Russian Ligatures in MARC

We have had a few other libraries ask about the Russian ligatures since there seems to be several inconsistencies with how these diacritics are coded in LC’s authority records.  A couple of months ago, one of our programmers was looking into this issue.  Here is the information that he found:

The reason why both the single ligature and the two half ligature’s are used is the LC records are inconstant in which ligature diacritics they use. We aren’t randomly changing them, we are exporting what’s in the LC record. I’ve only looked at a few records but this usually happens when OCLC updates a record. I’m pretty sure OCLC uses the two separate left and right half ligatures and LC uses the single combining ligature.

Here’s a direct quote from LC’s mapping table:

Code: The Ligature that spans two characters is constructed of two halves in MARC-8: EB (Ligature, first half) and EC (Ligature, second half).  The preferred Unicode/UTF-8 mapping is to the single character Ligature that spans two characters, U+0361.  The single character Ligature is encoded between the two characters to be spanned.

It specifically says the single ligature goes between the two characters that are supposed to be spanned.

LC’s mapping table can be downloaded here. It’s the MARC-8 to Unicode XML mapping file link: … ables.html

So it looks like these Russian ligatures are being coded one way at LC and another way at OCLC.  The records that we receive are from LC.  As the records are changed from the single ligature to half ligatures (or vice verse), you will see them on the R03 change reports.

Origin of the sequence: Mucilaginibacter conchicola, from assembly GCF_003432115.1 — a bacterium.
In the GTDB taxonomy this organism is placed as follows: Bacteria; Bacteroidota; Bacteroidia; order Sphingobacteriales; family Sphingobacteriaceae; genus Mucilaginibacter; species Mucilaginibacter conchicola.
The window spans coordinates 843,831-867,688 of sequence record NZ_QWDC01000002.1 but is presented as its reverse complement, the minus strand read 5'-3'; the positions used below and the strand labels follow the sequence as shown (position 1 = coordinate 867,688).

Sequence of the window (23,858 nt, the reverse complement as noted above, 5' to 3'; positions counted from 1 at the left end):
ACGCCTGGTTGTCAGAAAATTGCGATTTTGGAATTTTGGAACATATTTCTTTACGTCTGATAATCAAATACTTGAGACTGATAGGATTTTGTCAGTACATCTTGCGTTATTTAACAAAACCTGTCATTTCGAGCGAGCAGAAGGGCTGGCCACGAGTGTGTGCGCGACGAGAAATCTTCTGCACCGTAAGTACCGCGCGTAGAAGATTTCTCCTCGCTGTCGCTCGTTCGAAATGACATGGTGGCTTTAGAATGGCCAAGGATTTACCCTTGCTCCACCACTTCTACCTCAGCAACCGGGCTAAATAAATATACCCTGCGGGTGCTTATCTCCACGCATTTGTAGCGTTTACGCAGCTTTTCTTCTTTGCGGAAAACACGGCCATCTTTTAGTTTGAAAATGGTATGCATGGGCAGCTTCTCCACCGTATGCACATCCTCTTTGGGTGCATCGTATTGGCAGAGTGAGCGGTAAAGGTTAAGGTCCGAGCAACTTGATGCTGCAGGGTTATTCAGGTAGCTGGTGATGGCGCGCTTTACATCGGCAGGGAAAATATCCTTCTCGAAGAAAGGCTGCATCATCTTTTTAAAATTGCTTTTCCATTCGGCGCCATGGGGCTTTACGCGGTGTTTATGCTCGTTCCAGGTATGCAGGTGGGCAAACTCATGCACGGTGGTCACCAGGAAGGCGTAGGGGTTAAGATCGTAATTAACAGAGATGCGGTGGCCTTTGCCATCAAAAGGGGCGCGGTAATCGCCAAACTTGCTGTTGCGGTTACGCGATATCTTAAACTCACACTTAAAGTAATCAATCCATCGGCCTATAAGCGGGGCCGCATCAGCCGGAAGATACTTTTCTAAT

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4 Responses to “Russian Ligatures in MARC”

  1. Darla Carras says:

    The single ligatures are an issue in our system. Are you saying that you can convert them to half ligatures, both in bibs and authority records?

  2. Jeremy Myntti says:

    We currently don’t have an option in place to convert the single ligature to two half ligatures. However, it sounds like several systems have issues with the single ligature, so we are looking into different options for converting the single ligature to the half ligatures in bib and authority records. If you would like, feel free to call and we can talk about some possible options.

  3. […] this was an interesting one to figure out. Back in September 2010, we wrote a blog post about this […]

  4. Chuck says:

    There’s a bug in Arial Unicode MS that compounds this issue, described here: